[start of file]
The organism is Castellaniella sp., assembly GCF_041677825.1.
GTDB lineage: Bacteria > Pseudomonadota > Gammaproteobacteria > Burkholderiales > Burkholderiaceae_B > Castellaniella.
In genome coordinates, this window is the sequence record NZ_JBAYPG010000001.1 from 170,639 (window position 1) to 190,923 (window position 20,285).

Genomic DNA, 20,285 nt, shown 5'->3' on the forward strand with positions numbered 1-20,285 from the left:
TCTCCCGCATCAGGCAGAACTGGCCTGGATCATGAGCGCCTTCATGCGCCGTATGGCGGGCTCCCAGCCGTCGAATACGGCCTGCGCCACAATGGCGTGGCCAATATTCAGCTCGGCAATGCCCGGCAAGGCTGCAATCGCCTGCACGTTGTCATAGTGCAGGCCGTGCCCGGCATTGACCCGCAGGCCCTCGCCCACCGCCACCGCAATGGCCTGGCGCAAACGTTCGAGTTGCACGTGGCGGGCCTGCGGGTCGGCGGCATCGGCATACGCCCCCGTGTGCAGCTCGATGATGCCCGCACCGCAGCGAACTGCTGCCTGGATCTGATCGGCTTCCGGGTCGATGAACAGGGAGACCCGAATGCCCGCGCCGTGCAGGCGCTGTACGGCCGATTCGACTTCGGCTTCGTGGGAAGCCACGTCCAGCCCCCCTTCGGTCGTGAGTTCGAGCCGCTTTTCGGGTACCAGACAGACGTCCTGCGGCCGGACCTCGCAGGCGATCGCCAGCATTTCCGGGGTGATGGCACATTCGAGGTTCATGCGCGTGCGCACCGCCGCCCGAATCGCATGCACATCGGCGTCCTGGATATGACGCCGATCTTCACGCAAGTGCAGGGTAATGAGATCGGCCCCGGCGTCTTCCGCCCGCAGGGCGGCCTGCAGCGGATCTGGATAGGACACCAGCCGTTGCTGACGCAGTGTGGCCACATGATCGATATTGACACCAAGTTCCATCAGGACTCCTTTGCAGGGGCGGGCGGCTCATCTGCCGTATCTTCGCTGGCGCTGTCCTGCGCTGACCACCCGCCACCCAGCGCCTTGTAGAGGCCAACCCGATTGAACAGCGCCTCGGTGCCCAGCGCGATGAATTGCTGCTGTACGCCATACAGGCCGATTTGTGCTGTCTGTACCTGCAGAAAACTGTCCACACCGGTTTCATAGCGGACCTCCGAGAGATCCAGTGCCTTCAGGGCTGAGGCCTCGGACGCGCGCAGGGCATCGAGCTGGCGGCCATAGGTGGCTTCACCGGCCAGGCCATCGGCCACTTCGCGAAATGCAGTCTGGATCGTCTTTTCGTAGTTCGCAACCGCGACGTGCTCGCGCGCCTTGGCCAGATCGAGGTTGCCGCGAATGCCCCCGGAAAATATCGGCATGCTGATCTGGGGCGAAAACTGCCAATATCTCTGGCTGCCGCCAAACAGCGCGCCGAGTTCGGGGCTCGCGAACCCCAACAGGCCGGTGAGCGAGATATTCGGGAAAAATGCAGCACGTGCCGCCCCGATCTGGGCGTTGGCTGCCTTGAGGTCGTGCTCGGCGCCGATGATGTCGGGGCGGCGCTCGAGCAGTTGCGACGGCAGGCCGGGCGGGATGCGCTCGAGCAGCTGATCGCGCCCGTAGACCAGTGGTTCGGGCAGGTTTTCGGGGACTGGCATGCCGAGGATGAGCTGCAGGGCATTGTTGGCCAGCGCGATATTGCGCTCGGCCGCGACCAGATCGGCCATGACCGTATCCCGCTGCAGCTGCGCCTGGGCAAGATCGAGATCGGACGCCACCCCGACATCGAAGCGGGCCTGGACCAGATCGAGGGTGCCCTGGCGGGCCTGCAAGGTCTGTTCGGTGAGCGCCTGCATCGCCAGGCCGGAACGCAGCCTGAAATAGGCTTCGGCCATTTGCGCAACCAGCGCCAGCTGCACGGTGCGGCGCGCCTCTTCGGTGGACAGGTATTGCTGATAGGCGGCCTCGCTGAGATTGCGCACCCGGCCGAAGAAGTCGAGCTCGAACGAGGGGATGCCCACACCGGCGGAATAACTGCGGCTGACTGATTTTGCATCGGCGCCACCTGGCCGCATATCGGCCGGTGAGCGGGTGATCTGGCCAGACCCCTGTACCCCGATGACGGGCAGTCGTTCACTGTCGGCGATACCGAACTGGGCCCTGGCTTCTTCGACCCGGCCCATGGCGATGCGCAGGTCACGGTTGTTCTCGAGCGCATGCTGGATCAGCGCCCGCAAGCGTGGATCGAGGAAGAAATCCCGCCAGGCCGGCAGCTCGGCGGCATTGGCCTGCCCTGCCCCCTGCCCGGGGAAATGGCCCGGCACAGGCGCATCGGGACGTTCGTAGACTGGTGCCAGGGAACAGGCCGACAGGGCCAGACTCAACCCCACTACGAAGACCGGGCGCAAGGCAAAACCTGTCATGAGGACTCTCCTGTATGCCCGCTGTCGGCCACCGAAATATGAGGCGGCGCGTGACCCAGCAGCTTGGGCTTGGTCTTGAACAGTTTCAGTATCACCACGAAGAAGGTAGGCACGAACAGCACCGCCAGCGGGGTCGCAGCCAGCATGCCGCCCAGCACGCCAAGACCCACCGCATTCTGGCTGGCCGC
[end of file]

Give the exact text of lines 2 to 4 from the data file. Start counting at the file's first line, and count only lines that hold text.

GTDB lineage: Bacteria > Pseudomonadota > Gammaproteobacteria > Burkholderiales > Burkholderiaceae_B > Castellaniella.
In genome coordinates, this window is the sequence record NZ_JBAYPG010000001.1 from 170,639 (window position 1) to 190,923 (window position 20,285).

Genomic DNA, 20,285 nt, shown 5'->3' on the forward strand with positions numbered 1-20,285 from the left: